How Outdoor Leaders Capitalize on Teachable Moments

October 11, 2021

If you want to learn from the master of “teachable moments,” you need not look any further than Jesus Nazareth. He taught in such a compelling way that people flocked to hear what he had to say. One of the common techniques he used to teach was his use of metaphors that can be observed in the wilderness. He used analogies to provide vivid illustrations familiar to people. He used common household terms like; yeast (Mark 8:15), salt (Matt 5:13; Mark 9:49), light (Matt. 5:14-16), harvest (Matt 9:37-38), snakes (Matt 23:33; Matt. 12:34), and foxes (Luke 13:31-32). [1] One of my most vivid illustrations (of the use of a metaphor in the wilderness) occurred during the ascent of a peak one moonlit night in June.

My wife and I awoke a group of eager high school students to ascend a peak in the middle of the night. If we started right away, we could reach the peak by sunrise (which is an unparalleled experience in the backcountry). As we hiked, each participant had to use his headlamp to light the path in front of him to avoid tripping over the rocks. Halfway into the ascent, we stopped and shared Psalm 119:105: “Your word is a lamp to my feet and a light for my path.” Several young people were able to draw metaphors from the Psalm relating to the experience of walking in the dark. One of them had a serendipitous realization that God desired him to trust and follow Him as his Guide-who lights his path. He remarked that God gives us just enough light to keep us from stumbling but rarely enough light to see too far ahead.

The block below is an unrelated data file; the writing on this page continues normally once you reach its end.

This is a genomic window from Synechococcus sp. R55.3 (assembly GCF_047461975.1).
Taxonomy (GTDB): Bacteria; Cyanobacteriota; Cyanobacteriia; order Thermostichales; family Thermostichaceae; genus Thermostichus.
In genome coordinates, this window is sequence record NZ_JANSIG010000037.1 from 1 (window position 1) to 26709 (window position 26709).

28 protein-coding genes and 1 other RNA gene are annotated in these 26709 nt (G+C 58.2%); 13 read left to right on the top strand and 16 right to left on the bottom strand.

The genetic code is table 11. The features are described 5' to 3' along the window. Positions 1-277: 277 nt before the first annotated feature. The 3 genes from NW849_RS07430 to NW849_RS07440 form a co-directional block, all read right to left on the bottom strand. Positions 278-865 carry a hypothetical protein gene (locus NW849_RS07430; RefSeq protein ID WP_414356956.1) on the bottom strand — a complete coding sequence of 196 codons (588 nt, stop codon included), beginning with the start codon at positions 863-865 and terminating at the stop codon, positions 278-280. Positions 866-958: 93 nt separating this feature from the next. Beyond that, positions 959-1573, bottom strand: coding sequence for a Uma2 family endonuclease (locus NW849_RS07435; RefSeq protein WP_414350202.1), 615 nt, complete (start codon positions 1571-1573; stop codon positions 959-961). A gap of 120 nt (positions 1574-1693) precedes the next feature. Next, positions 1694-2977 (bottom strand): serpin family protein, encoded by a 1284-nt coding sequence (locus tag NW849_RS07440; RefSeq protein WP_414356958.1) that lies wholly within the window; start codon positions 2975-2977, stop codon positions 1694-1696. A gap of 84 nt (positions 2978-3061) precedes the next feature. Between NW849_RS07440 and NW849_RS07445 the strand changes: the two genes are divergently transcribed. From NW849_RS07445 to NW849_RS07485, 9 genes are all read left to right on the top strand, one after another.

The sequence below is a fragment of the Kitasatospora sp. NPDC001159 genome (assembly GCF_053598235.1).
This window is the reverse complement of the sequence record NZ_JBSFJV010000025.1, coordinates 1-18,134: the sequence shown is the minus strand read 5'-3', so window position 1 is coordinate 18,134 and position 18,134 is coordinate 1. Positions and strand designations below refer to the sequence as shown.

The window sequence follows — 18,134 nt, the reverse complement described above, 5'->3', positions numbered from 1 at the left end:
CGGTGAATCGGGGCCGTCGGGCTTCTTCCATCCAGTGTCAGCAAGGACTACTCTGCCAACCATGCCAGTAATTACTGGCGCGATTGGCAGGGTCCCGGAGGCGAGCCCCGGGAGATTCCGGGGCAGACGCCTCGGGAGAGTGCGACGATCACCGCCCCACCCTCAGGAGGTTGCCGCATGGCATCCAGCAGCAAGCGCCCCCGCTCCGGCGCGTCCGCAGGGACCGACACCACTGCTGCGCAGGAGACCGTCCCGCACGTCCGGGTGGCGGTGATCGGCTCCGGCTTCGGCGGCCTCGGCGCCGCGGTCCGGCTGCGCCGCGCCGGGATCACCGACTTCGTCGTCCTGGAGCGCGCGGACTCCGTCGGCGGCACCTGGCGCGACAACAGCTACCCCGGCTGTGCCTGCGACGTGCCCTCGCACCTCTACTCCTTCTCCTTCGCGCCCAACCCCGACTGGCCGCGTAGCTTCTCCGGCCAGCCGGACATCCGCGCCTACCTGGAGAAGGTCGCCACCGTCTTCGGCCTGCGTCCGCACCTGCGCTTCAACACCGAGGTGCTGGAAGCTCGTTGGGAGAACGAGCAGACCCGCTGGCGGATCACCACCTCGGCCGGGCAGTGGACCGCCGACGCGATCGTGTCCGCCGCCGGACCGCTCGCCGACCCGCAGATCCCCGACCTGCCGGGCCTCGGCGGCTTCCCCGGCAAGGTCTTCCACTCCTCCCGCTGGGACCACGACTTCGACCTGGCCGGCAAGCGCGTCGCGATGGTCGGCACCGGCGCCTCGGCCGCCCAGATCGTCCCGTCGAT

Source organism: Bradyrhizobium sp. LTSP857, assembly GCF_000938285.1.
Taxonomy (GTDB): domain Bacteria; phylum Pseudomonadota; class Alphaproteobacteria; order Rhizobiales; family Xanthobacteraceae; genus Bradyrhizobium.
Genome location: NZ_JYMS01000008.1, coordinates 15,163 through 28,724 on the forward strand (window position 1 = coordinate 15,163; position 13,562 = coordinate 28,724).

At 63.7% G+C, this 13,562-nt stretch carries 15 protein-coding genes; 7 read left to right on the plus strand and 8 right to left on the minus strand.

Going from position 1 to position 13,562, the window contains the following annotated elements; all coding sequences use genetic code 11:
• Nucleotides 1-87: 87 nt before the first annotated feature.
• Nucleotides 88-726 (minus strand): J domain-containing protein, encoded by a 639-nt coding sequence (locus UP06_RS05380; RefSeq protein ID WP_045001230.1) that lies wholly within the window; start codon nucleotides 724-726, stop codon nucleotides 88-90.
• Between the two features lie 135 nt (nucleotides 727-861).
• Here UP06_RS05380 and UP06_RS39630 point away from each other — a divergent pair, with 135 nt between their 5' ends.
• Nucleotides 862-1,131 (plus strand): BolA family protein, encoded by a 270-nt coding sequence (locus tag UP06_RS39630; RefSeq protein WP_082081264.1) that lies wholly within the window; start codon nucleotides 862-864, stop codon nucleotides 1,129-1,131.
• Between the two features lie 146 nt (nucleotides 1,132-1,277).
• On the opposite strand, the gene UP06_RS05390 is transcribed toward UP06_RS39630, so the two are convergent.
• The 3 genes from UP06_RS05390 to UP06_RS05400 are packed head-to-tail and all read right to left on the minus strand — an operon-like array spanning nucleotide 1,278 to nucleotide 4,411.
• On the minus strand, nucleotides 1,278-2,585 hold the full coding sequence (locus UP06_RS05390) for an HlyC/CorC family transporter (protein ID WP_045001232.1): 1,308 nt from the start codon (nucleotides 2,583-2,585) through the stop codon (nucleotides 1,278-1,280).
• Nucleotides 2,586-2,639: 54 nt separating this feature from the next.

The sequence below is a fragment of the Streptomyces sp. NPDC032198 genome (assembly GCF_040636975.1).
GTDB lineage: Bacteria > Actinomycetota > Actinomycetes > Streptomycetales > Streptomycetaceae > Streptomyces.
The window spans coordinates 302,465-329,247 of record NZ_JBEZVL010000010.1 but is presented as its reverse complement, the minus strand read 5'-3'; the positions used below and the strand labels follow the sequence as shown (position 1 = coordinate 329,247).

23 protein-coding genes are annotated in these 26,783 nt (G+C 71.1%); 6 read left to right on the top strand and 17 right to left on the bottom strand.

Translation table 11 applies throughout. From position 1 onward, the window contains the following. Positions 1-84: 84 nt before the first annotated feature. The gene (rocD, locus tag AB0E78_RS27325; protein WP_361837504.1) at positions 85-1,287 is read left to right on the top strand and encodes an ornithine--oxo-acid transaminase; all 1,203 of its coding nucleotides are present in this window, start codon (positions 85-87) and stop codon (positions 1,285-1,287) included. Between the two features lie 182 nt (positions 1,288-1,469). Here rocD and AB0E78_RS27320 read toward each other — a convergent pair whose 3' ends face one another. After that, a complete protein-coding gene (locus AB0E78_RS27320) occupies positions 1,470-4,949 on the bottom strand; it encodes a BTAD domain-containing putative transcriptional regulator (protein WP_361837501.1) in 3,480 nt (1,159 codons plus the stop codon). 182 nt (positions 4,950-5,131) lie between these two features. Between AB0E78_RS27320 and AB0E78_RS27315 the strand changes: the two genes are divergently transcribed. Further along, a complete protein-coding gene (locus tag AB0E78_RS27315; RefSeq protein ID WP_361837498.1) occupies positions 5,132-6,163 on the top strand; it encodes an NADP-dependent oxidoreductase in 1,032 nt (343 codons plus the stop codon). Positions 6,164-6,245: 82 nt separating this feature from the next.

We continued climbing for five hours toward the peak. Hiking more efficiently than expected, we reached the summit early: it was pitch-black. The stars were bright and beautiful, but the wind was so cold that we could not stop for long before the sweat on our bodies would chill us-causing hypothermia. The group wanted to wait to see the sunrise, so we clamored down some rocks and tucked ourselves under the cleft of a boulder. We pulled out the emergency sleeping bag, and boiled a pot of hot chocolate. Pressing together tightly kept us sheltered from the wind. The hot chocolate was passed around in a water bottle for each to hold for a few seconds, enjoy a sip, and then share with the next person. We managed to stay warm enough; singing, praying, and telling stories, until the sun finally came up. And oh, was it worth it!

This experience of waiting for the sun to rise in the midst of the cold senderismo en reminded us of the conversation Jesus had with Peter and the disciples as He comforted them before departing to be with the Father. Jesus said:

“Do not let your hearts be troubled. Trust in God, trust also in me. In my Father’s house are many rooms; if it were not so, I would have told you. I am going there to prepare a place for you. And if I go and prepare a place for you, I will come back and take you to be with me that you also may be where I am. You know the way to the place where I am going.” (John 14:1-4)

In a similar way our peak experience was worth every bit of the endurance required to experience the stunning sunrise atop the peak. We too will experience trials of many kinds in life, but we need not be troubled. Whatever trials or suffering we endure is worth it because one day we will meet Jesus (the Bright Morning Star) face to face: